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Sports When it comes to sports, none of us has the right to watch anything on TV

At this point, you will certainly have heard about the exemplary tennis work of Canada’s most popular citizen, Bianca Andreescu.

However, it’s possible you have yet to see her do it.

Andreescu’s win on Sunday at the BNP Paribas Open wasn’t televised, as such. Though both TSN and Sportsnet own a parcel of tennis broadcast rights, neither has the Women’s Tennis Association’s non-major events.

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Those are owned in Canada by sports video-streaming service, DAZN (pronounced “Da Zone,” a name so stupid it makes me feel as if I need to throw up a ‘hang loose’ hand gesture every time it is said aloud).

DAZN is a deep-pocketed English outfit that has spent the past few years hoovering up rights to primary leagues in secondary markets (i.e. the NFL in Italy, the NHL in Austria, etc.).

It didn’t take P.T. Barnum to figure out that Andreescu’s sudden emergence as a national Heritage Minute turned those WTA rights into Canadian marketing gold. DAZN showed the entirety of the women’s final for free on Twitter.

Simultaneously, many people were on the same platform loudly complaining that they couldn’t watch the match.

The majority of the animus fell on TSN because that network was permitted to show the men’s final (it has the ATP rights). It created the false impression it had chosen not to air the women’s.

Asked to comment about the affair on Tuesday, TSN issued a boilerplate statement through a spokesperson. It noted that TSN owns the rights to both draws of all Grand Slams and said, “we look forward to following Bianca Andreescu at the upcoming French Open.”

However sensible, I can imagine TSN trying that out last Sunday and being shouted down by Canada. The general rage was largely impermeable to sense.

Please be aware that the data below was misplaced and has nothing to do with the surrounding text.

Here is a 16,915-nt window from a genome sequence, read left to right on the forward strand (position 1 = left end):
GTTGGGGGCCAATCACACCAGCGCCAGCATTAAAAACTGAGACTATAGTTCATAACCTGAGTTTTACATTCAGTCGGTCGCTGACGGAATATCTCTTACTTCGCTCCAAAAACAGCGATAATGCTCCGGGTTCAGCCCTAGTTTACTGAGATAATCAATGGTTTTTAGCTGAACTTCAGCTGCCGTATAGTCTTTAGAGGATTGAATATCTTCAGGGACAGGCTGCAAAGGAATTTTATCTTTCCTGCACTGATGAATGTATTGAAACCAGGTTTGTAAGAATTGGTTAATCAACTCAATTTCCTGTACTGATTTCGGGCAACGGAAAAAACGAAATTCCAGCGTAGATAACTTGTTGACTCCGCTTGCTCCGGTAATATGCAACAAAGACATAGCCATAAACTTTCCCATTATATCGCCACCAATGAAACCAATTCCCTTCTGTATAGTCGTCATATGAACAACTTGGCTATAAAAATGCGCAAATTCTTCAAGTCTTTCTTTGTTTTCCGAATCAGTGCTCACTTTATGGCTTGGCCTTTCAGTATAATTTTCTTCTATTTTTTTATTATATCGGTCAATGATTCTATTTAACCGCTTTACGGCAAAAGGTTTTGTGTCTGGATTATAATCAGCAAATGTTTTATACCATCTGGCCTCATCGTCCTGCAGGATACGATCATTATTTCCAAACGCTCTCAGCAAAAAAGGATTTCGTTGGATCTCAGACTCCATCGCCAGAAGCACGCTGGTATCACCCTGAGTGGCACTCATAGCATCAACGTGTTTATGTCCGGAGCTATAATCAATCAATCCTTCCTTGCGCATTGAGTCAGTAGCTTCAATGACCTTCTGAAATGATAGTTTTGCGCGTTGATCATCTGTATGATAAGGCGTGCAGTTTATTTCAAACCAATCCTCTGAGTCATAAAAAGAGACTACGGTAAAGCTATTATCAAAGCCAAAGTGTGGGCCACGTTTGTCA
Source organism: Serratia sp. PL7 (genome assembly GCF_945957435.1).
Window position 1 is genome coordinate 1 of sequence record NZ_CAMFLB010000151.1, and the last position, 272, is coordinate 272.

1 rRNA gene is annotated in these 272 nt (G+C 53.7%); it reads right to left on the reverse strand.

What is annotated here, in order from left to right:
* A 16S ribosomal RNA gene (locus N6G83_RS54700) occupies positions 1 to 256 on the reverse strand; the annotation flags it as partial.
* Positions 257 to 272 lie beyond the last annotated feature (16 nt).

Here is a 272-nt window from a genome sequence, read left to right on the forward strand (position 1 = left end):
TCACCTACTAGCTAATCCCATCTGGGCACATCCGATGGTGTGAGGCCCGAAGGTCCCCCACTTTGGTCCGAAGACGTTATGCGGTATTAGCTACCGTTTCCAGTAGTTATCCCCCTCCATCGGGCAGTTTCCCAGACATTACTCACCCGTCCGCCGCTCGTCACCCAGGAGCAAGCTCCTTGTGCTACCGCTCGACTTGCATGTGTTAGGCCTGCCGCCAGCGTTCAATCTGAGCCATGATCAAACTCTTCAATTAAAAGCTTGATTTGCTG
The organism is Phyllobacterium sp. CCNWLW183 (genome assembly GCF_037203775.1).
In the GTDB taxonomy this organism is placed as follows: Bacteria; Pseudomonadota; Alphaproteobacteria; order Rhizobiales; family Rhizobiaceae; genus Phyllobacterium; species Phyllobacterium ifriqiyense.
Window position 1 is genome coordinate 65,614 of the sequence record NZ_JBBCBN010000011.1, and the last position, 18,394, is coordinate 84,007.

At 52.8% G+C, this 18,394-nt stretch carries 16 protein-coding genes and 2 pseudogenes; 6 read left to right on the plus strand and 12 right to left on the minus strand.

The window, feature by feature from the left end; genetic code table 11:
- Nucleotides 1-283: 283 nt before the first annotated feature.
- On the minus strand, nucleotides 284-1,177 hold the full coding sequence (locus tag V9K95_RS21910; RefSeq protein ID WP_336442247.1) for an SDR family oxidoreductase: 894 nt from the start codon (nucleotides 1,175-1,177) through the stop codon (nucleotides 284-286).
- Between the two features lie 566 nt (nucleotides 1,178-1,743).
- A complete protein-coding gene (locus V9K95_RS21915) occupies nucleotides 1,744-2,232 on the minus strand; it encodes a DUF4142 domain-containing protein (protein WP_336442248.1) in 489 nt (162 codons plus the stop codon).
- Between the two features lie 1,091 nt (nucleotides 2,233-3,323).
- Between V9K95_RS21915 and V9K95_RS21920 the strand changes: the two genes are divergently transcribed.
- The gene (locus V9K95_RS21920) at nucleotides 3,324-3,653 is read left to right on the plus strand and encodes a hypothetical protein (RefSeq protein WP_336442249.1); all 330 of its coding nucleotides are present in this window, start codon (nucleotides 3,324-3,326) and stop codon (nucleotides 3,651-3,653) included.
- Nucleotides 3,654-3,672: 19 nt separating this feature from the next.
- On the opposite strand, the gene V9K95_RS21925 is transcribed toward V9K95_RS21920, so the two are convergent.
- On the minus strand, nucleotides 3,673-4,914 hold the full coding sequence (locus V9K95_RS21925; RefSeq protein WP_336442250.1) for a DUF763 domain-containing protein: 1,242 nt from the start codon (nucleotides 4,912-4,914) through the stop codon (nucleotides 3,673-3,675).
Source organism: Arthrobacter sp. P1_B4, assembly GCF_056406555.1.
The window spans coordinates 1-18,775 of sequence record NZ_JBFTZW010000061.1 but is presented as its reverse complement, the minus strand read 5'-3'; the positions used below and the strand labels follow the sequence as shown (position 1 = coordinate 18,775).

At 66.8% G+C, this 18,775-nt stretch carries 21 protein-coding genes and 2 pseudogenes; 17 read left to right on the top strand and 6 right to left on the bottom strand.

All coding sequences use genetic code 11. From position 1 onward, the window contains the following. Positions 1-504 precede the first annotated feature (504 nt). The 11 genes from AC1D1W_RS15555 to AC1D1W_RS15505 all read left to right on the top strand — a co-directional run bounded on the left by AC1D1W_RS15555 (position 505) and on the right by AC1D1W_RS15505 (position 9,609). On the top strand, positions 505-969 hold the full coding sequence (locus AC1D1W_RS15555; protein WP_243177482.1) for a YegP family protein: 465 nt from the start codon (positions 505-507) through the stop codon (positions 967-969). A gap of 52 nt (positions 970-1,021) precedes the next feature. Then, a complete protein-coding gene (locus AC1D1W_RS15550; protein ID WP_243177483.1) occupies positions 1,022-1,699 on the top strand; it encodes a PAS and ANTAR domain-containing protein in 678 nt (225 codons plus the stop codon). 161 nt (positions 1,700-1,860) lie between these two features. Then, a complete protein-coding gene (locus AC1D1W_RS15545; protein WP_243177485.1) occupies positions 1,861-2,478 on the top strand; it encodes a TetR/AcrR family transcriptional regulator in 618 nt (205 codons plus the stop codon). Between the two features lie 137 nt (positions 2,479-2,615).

This general rage proved largely impermeable to reason. I took this as a positive sign in the grand scheme of things. Yemen – dealing with a gruesome civil war; Canada – dealing with an unacceptable lack of professional tennis.

Food Network cannot call up HBO and say, “We’ve heard a lot of great things about Game of Thrones. Do you mind if we get in on that tomorrow?’

But people seemed to expect a version of that to happen in this case. Just because.

It speaks to the way the digital world has corrupted our understanding of supply and demand. Information may or may not want to be free, but the under-30 set certainly expects it to be.

Every time there’s a Champions League game week, I predictably get a half-dozen e-mails from people asking why they can no longer find the Champions League on TV. The games used to be on TSN.

I reply with what has become a form letter (“You should ask John Doyle. He loves that.”). It goes on to explain that those rights are now owned in this country by DAZN. A few correspondents invariably write back to express shock and resentment. A few ask if DAZN charges a fee.

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No, my friends, it’s an eccentric philanthropic organization that believes our problems can be solved by a 24-hour-a-day deluge of the World Championship of Ping-Pong. If people are watching the table tennis, they’ll be too busy to shoot each other.